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James Mitchell

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PostSubject: Re: *Thames Tunnel (Tideway Tunnel)*   Wed Jan 21, 2015 10:01 am

Just got up to date on this, good stuff cheers
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PostSubject: Re: *Thames Tunnel (Tideway Tunnel)*   Thu Jan 22, 2015 11:09 pm

Super sewer judicial review rejected after deadline missed
http://www.bbc.co.uk/news/uk-england-london-30931950

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PostSubject: Re: *Thames Tunnel (Tideway Tunnel)*   Sat Jan 24, 2015 12:14 pm

Thing is Boris wants it, the government doesn't want massive fines for missing the Waste Water Directive, and the opposition have always been poorly organised even though well funded.

I say let's crack on and get it done.
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PostSubject: Re: *Thames Tunnel (Tideway Tunnel)*   Sun Feb 22, 2015 4:06 pm

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PostSubject: Re: *Thames Tunnel (Tideway Tunnel)*   Sun Feb 22, 2015 7:22 pm

Another thing, about the "£80 per year extra" on our water bills, which Aylard admitted during our recent Lee tunnel visit:
Water bills are in 2 parts, water supply, and sewerage.
The sewerage part is being allowed to go up to pay for the tunnel.
But OFWAT are making Thames Water cut the water supply part by a similar percentage.
It's entirely likely that overall water bills may not change much at all.

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PostSubject: Re: *Thames Tunnel (Tideway Tunnel)*   Sat Apr 11, 2015 8:57 am

Rather bizarre letter in this weekend's local paper, the tunnel is a done deal already.

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PostSubject: Re: *Thames Tunnel (Tideway Tunnel)*   Sun Apr 12, 2015 12:31 pm

Ed Randall wrote:
Rather bizarre letter in this weekend's local paper, the tunnel is a done deal already.

Truly bizarre and pointless, its done, lets get those shovels in the ground
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PostSubject: Re: *Thames Tunnel (Tideway Tunnel)*   Sun Jul 05, 2015 12:15 am

2nd July 2015

THAMES TUNNEL NOW MEDIA RELEASE – for immediate release


London Environment and River Groups Welcome Legal Go Ahead for the Thames Tideway Tunnel


Environmental groups campaigning for the early construction of the Thames Tideway Tunnel to remove millions of tonnes of untreated sewage that enters the river every year have given a warm welcome to the news that the last remaining legal hurdle has been crossed with the rejections of the two outstanding judicial reviews lodged by objectors to the project.

Last week, at the Court of Appeal, the two remaining applications for a Judicial Review of the Development Consent Order process for the Thames Tideway Tunnel, were heard by Mr Justice Sales. The judge conclusively rejected the two applications by Mr Graham Stevens and a group called 'Thames Blue Green Economy' fronted by Lady Dido Berkley. There is now no legal route available for the applications to proceed further and construction on the long awaited project is expected to begin in 2017.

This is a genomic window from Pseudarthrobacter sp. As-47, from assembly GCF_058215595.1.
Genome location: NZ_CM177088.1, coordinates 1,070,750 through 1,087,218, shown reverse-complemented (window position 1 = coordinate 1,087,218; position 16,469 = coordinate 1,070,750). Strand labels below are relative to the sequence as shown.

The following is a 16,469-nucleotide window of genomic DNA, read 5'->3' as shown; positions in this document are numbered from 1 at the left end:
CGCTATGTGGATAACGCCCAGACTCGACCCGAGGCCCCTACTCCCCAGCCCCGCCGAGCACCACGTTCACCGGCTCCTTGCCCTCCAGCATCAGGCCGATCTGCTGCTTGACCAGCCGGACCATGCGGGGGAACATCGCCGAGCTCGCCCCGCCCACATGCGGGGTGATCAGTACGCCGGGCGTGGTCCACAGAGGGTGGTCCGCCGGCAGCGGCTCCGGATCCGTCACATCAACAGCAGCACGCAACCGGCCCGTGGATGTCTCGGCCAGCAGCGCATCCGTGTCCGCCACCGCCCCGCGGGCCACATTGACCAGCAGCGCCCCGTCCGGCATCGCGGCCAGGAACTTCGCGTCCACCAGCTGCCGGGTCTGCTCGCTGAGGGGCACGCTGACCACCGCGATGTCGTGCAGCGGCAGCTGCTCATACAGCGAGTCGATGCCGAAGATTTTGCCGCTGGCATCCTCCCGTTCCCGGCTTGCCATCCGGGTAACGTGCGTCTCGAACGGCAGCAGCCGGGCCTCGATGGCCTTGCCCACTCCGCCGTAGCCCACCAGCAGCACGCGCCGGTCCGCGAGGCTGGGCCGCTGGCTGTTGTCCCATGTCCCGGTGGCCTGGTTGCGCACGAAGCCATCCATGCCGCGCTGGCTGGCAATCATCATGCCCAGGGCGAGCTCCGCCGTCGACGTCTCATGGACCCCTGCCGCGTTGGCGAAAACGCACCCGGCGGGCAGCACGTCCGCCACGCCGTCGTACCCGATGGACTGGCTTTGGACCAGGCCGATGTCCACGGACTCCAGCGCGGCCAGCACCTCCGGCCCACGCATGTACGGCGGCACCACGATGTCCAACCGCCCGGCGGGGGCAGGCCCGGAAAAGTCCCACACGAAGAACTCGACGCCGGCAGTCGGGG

The Tideway Tunnel team, whilst obviously pleased with the decisions, made no public comment other to state in a message to local authorities:

"After a long and exhaustive process to reach this position, the project team can now focus 100 per cent on bringing the tunnel scheme to fruition. We look forward to continuing to work with you to achieve this."

However, representatives of the river and environmental groups that make up the Thames Tunnel Now coalition were more than happy to acknowledge the comprehensive rejection of the judicial reviews.

Debbie Leach, Chief Executive of the Waterways charity Thames 21 and chair of Thames Tunnel Now said:

"This is more great news for everyone who cares about having a cleaner Thames here in the heart of London. We all depend on the water in our rivers and need to protect it whenever we can – this project means that we can look forward to a River Thames we can be truly proud of, that we can use and enjoy safely and with confidence and where fish and wildlife can thrive.”

Gordon Scorer, Chief Executive of London Wildlife Trust added:

“The Courts have consistently made the right decisions for the River Thames and Londoners. We need a sewage system fit for the 21st century, a system that no longer fouls the Thames, damaging the river’s fragile ecosystem and threatening the health of all who use it.”

Notes


Thames Tideway Tunnel

The Thames Tideway Tunnel project has been designed to run 25km along the River Thames between Acton and Abbey Mills and intercept 34 combined sewer overflows.
It will divert surface water and sewage discharge to a wastewater treatment facility rather than allowing it to discharge directly into the river.
A failure to tackle the sewage overflow into Thames after periods of heavy or intense rainfall would leave UK facing EU fines of up to £100 million a year.
To help fund the construction of the super sewer, Thames Water has said that consumer water bills would increase by about £80 a year.


Thames Tunnel Now

In October 2011 a group of major environmental charities and amenity groups representing over 5 million people came together in a powerful coalition to support plans to construct the Thames Tideway Tunnel as the necessary and final part of infrastructure improvements needed to end the scandal of 39 million tonnes of untreated sewage entering the tidal river every year. Thames Tunnel Now partners include; RSPB, Angling Trust, Salmon & Trout Association, WWF, Thames21, The River Thames Society, Thames Anglers Conservancy, London Sustainability Exchange, Canoe England, Marine Conservation Society, Wildfowl and Wetlands Trust, Rowers Against Thames Sewage and the London Wildlife Trust.
More info at http://www.thamestunnelnow.org/


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PostSubject: Re: *Thames Tunnel (Tideway Tunnel)*   Sat Nov 21, 2015 12:13 pm

Thames Tideway Tunnel: strategic and economic case, costs and benefits, 2015 update